It is pertinent to recall the saying ‘the pen is mightier than the sword’, attributed to Cardinal Richelieu by Edward Bulwer-Lyton in his 1839 play, which has entered our everyday language. My colleagues, fellow psychiatrist Murad Khan of the Aga Khan University and sociologist Riaz Hassan of Flinders University, who has collated the largest database in the world of such acts, and I are mindful of that saying and believe that the words do matter. We discussed this in more detail in 2010 in the Asian Journal of Social Science.

It has long been recognized that inappropriate publicity promotes further suicide, and the psychiatrist, Seb Littman of the University of Calgary in 1985 noted that the more there is any reporting of suicide, the more there is a tendency for it to be normalized as an understandable and reasonable option. That being so, the repeated use of the term ‘suicide bomber’ runs the risk of normalizing such behaviour, simply because of the frequent use of the words.

That the term ‘homicide bomber’ was more appropriate was probably first suggested by the White House press secretary, Ari Fleischer in 2002. However, perhaps because of that provenance it has all but been ignored.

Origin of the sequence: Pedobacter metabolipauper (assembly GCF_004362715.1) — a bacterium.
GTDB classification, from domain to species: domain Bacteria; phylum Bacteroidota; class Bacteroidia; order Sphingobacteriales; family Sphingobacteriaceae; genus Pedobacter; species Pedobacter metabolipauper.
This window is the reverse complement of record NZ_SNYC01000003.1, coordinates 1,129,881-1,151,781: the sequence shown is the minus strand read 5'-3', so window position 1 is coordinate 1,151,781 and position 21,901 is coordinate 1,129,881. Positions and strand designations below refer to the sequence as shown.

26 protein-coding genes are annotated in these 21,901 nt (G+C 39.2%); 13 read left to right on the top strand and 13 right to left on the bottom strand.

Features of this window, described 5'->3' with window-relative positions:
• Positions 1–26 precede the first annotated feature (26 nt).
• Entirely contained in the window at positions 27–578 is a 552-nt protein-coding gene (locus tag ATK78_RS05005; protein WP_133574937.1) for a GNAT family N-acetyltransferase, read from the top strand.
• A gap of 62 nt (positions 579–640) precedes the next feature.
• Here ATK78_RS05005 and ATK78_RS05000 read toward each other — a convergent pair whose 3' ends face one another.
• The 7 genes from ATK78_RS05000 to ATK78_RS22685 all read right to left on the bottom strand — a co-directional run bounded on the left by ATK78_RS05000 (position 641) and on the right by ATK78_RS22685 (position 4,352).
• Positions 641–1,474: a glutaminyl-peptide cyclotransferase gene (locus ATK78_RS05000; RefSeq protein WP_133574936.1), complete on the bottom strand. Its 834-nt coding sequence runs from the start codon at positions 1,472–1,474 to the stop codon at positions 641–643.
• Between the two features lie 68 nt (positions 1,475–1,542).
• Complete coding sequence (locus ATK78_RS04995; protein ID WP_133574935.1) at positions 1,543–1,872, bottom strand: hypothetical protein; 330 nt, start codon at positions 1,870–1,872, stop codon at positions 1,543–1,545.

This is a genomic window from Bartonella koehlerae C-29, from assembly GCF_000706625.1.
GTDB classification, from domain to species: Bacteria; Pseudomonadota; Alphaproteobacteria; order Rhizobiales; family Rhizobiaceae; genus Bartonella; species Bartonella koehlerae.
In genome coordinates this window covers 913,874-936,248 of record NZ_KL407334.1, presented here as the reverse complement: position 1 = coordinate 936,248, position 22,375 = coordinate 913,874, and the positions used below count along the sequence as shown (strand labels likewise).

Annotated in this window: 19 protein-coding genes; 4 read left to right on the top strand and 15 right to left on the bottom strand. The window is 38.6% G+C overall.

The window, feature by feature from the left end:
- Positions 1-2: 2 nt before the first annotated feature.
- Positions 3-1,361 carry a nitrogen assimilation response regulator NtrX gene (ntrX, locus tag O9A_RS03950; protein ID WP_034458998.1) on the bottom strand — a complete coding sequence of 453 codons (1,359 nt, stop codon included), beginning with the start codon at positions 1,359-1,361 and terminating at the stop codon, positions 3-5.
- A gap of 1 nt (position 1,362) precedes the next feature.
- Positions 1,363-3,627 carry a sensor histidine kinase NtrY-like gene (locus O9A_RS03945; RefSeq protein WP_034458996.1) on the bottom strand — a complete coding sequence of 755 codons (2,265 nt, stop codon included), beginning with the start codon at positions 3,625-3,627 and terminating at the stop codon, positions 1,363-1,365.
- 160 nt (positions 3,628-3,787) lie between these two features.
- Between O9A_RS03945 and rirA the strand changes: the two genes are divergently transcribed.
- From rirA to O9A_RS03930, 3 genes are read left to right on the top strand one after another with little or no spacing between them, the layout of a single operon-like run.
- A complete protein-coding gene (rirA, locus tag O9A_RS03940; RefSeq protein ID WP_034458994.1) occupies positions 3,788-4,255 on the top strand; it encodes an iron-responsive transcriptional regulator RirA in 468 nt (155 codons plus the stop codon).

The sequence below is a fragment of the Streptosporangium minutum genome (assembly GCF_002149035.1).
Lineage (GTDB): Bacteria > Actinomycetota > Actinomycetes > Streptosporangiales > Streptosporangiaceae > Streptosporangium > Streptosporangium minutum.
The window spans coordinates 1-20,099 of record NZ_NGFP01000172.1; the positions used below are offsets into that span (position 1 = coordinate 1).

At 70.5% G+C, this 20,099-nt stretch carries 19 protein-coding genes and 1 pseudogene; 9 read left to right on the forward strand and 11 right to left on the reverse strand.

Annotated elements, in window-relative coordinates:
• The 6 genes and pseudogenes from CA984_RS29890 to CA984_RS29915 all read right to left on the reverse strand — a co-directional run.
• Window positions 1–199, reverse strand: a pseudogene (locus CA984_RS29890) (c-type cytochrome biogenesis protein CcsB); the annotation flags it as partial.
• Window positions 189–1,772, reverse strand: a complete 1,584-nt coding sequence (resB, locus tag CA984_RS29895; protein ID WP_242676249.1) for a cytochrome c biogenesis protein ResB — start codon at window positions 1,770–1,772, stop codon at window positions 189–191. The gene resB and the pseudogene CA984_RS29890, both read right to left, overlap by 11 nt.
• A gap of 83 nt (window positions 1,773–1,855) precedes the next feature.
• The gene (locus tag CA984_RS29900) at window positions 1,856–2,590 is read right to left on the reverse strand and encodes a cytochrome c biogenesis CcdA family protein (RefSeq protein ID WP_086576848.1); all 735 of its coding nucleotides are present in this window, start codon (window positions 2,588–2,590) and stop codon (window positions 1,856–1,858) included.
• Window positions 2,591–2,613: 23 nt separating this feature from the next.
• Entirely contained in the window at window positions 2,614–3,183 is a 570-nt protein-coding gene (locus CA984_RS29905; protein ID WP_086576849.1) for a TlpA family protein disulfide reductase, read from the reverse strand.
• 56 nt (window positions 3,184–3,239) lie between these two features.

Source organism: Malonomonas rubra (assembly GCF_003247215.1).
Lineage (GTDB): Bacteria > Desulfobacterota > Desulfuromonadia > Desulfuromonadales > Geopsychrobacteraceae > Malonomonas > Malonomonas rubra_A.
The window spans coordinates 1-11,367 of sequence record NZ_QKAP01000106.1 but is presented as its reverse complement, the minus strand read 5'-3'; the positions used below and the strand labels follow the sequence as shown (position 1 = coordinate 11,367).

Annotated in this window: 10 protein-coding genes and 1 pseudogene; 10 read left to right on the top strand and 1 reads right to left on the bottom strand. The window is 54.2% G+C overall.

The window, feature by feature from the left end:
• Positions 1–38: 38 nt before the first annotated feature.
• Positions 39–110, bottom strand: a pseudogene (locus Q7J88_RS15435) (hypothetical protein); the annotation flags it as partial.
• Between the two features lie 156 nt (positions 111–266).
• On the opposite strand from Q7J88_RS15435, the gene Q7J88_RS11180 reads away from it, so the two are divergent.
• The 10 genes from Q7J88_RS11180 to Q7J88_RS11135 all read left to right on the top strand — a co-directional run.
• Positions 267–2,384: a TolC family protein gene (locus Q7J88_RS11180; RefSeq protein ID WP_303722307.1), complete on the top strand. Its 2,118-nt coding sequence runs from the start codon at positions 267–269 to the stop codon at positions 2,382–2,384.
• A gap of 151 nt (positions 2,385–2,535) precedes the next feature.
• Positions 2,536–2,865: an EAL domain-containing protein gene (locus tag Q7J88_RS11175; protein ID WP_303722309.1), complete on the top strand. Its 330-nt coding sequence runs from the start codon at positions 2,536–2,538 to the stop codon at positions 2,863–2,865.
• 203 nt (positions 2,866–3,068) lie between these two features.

It is time to address this again. Although the word ‘homicide’ is not entirely accurate because of the political/military context in which these deaths occur, it is more appropriate than the continued use of the word ‘suicide’. Furthermore, it has the potential to modify this behaviour. Whereas suicide can be portrayed as altruistic, there is nothing glamorous or idealistic about homicide.

Clearly there is no simple answer to what has occurred increasingly over the last decades. However, by the use of the words ‘homicide bomber’ a gradual change in the worldwide interpretation and acceptability of these acts may occur. Representatives of the media are urged to consider this change.

Robert Goldney AO, MD is the author of Suicide Prevention, Second Edition (OUP). He is Emeritus Professor in the Discipline of Psychiatry at the University of Adelaide. He has researched and published in the field of suicidal behaviors for 40 years and has been President of both the International Association for Suicide Prevention and the International Academy of Suicide Research.

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Image credit: September 11 Memorial, New York, USA via iStockPhoto.

Recent Comments

  1. dw

    “Homicide bomber” is uninformative. The default assumption is that someone who plants a bomb intends to kill other people. However, most bombers do not intend to kill themselves.

  2. Ms

    This isn’t just conservative propaganda. this is conservative propaganda that has been mocked and belittled for the past 12 years. Until you label every single bombing with an intent to kill anyone a homicide bombing, you don’t have a leg to stand on.

  3. Caleb Hasty

    I prefer the use of the term ‘genocide bomber’. I say that mainly because it’s just the killing of people in general, which is exactly what the ‘suicide/homicide bombers’ are doing.